The Good and Bad News for Patients Receiving Opioids: Physician-Patient Alliance Presents Survey Results at International Anesthesia Research Society Annual Conference

At the International Anesthesia Research Society annual conference, which took place May 17-20, 2014, the Physician-Patient Alliance for Health & Safety presented results from the first national survey of patient-controlled analgesia (PCA) practice. The survey results showed good news and bad news for patients receiving opioids.

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Those using smart pumps with integrated end tidal monitoring were almost three times more likely to have had a reduction in adverse events or a return on investment

Chicago, IL (PRWEB) June 10, 2014

At the International Anesthesia Research Society annual conference, which took place May 17-20, 2014, the Physician-Patient Alliance for Health & Safety presented results from the first national survey of patient-controlled analgesia (PCA) practice. The survey results showed good news and bad news for patients receiving opioids.

Attendees present at the results lecture expressed disappointment that hospitals were not assessing patients for risk factor (such as opioid naïve, age, weight, etc) and performing double checks to ensure opioids were administered safely.

Michael Wong, JD, founder and executive director of the Physician-Patient Alliance, said that double checks ensure that the five rights of medication administration practice have been followed. Says Mr. Wong, “This means ensuring that these five rights occur - the right patient receives the right medication and the right dose via the right route at the right time.”

Optimism was expressed by attendees regarding the role of continuous electronic monitoring of patients receiving opioids. The survey found that adverse events have been averted and/or costs and expenses reduced by hospitals that are continuously monitoring their patients with pulse oximetry and/or capnography. This finding demonstrates the critical importance of using continuous monitoring as a technological safety net for patients. Additionally, it identifies a way in which hospitals may reduce their costs and expenditures.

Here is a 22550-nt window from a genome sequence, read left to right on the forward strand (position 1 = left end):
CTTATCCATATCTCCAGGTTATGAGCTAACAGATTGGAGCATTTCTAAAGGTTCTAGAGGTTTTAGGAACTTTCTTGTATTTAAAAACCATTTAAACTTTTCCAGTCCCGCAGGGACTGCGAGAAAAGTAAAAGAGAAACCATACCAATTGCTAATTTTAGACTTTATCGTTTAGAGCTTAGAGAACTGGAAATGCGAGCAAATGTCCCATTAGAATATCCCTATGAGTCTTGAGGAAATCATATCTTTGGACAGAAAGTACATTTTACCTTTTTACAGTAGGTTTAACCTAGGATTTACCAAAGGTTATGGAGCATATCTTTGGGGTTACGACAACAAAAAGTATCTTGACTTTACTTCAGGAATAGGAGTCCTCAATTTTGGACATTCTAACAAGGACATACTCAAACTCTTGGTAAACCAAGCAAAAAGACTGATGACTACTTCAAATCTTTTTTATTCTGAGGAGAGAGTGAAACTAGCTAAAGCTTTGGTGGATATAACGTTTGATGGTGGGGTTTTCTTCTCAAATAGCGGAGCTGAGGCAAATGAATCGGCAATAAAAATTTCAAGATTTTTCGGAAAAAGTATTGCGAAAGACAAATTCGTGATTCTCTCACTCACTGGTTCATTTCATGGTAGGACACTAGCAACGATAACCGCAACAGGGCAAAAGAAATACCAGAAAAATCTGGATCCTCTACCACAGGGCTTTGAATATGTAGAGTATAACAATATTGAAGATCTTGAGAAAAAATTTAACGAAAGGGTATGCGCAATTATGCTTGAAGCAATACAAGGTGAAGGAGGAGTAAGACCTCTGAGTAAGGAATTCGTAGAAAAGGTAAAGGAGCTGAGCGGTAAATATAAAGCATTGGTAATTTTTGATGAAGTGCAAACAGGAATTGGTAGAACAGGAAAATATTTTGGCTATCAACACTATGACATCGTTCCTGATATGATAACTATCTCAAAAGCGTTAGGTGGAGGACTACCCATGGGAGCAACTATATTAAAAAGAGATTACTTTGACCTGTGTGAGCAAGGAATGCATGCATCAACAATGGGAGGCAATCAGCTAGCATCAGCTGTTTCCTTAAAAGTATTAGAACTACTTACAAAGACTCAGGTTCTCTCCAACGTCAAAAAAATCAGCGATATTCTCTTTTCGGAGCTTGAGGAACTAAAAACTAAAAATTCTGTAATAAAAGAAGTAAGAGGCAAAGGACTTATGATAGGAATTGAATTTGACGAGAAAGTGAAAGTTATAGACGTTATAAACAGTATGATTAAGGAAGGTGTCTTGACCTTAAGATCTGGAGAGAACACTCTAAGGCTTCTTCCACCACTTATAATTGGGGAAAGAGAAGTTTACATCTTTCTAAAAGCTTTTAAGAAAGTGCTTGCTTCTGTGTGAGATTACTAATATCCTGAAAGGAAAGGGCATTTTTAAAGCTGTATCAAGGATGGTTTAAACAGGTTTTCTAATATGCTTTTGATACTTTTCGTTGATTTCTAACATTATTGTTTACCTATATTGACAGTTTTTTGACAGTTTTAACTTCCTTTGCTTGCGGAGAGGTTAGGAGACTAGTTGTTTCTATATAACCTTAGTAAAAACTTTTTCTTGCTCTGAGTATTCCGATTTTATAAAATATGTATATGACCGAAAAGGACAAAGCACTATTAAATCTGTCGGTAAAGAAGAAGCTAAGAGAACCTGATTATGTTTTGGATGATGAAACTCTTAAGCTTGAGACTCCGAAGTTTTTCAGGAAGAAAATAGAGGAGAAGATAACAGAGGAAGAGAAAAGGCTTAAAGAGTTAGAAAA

“However, when we looked at the type of smart pump being used at the facilities reporting a decline in adverse events or a return on investment, there was a significant correlation with those using smart pumps with integrated end tidal monitoring,” says Mr. Wong. “Those using smart pumps with integrated end tidal monitoring were almost three times more likely to have had a reduction in adverse events or a return on investment when measured against costs and expenses (including litigation costs) that might have been incurred. These are critically important and significant findings a hospital can use to improve quality and safety while reducing total costs.”

The Physician-Patient Alliance is preparing a follow-on survey with those hospitals that said that they were continuously monitoring its patients receiving opioids. Explains Mr. Wong, “This second survey will provide better understanding of the role continuous monitoring has in reducing adverse events and hospital expenditures, and illuminate those best practices from these hospitals.”

For a pdf of the poster presentation, please click here.

About Physician-Patient Alliance for Health & Safety

Physician-Patient Alliance for Health & Safety is a non-profit 501(c)(3) whose mission is to promote safer clinical practices and standards for patients through collaboration among healthcare experts, professionals, scientific researchers, and others, in order to improve health care delivery. For more information, please go to http://www.ppahs.org


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